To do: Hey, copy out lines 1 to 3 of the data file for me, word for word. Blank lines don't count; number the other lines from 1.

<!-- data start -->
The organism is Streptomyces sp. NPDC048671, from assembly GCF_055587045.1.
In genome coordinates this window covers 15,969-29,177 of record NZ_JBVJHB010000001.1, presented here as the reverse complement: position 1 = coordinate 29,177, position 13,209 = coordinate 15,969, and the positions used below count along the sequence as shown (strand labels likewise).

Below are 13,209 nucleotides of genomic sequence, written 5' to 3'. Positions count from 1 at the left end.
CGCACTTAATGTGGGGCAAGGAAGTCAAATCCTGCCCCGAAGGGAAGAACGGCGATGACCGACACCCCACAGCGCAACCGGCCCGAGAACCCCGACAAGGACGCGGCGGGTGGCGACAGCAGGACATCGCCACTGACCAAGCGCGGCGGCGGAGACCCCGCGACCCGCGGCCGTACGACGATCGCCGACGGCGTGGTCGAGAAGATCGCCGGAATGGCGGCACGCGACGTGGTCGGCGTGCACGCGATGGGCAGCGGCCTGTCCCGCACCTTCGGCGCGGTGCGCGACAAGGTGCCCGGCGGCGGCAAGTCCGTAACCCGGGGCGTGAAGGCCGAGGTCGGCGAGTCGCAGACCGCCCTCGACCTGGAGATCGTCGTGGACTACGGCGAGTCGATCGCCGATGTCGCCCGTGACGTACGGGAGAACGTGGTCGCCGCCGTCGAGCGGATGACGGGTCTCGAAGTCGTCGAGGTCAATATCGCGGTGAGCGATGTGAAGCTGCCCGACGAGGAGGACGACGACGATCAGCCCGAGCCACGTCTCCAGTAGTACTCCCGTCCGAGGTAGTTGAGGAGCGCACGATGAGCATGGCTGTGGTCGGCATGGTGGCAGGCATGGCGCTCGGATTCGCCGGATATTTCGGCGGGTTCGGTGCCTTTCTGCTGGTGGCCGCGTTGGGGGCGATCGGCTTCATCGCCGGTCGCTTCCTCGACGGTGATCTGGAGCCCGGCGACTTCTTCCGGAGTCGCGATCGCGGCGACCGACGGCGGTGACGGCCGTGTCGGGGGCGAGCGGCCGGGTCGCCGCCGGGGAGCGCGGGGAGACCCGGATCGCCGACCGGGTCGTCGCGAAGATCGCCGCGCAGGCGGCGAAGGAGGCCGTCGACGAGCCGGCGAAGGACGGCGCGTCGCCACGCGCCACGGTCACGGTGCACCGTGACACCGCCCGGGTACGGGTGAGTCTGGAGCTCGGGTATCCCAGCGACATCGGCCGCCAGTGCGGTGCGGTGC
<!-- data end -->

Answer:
The organism is Streptomyces sp. NPDC048671, from assembly GCF_055587045.1.
In genome coordinates this window covers 15,969-29,177 of record NZ_JBVJHB010000001.1, presented here as the reverse complement: position 1 = coordinate 29,177, position 13,209 = coordinate 15,969, and the positions used below count along the sequence as shown (strand labels likewise).

Below are 13,209 nucleotides of genomic sequence, written 5' to 3'. Positions count from 1 at the left end.